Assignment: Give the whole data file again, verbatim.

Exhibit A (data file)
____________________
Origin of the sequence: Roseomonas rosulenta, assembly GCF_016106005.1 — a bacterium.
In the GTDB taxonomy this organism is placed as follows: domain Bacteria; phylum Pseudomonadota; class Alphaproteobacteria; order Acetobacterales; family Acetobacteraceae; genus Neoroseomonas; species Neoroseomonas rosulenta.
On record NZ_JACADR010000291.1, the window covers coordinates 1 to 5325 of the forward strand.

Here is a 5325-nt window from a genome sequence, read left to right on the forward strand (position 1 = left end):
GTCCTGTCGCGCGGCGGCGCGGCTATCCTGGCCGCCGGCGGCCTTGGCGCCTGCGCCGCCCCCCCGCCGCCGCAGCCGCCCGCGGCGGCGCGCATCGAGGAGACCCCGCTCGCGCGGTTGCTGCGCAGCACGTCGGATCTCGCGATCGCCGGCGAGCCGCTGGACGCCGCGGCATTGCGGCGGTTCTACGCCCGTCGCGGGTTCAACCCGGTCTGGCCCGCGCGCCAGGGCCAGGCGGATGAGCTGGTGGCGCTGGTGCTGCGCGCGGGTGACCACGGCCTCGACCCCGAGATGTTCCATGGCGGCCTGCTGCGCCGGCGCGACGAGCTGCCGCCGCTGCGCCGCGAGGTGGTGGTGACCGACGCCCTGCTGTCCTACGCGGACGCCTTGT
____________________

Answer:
Origin of the sequence: Roseomonas rosulenta, assembly GCF_016106005.1 — a bacterium.
In the GTDB taxonomy this organism is placed as follows: domain Bacteria; phylum Pseudomonadota; class Alphaproteobacteria; order Acetobacterales; family Acetobacteraceae; genus Neoroseomonas; species Neoroseomonas rosulenta.
On record NZ_JACADR010000291.1, the window covers coordinates 1 to 5325 of the forward strand.

Here is a 5325-nt window from a genome sequence, read left to right on the forward strand (position 1 = left end):
GTCCTGTCGCGCGGCGGCGCGGCTATCCTGGCCGCCGGCGGCCTTGGCGCCTGCGCCGCCCCCCCGCCGCCGCAGCCGCCCGCGGCGGCGCGCATCGAGGAGACCCCGCTCGCGCGGTTGCTGCGCAGCACGTCGGATCTCGCGATCGCCGGCGAGCCGCTGGACGCCGCGGCATTGCGGCGGTTCTACGCCCGTCGCGGGTTCAACCCGGTCTGGCCCGCGCGCCAGGGCCAGGCGGATGAGCTGGTGGCGCTGGTGCTGCGCGCGGGTGACCACGGCCTCGACCCCGAGATGTTCCATGGCGGCCTGCTGCGCCGGCGCGACGAGCTGCCGCCGCTGCGCCGCGAGGTGGTGGTGACCGACGCCCTGCTGTCCTACGCGGACGCCTTGT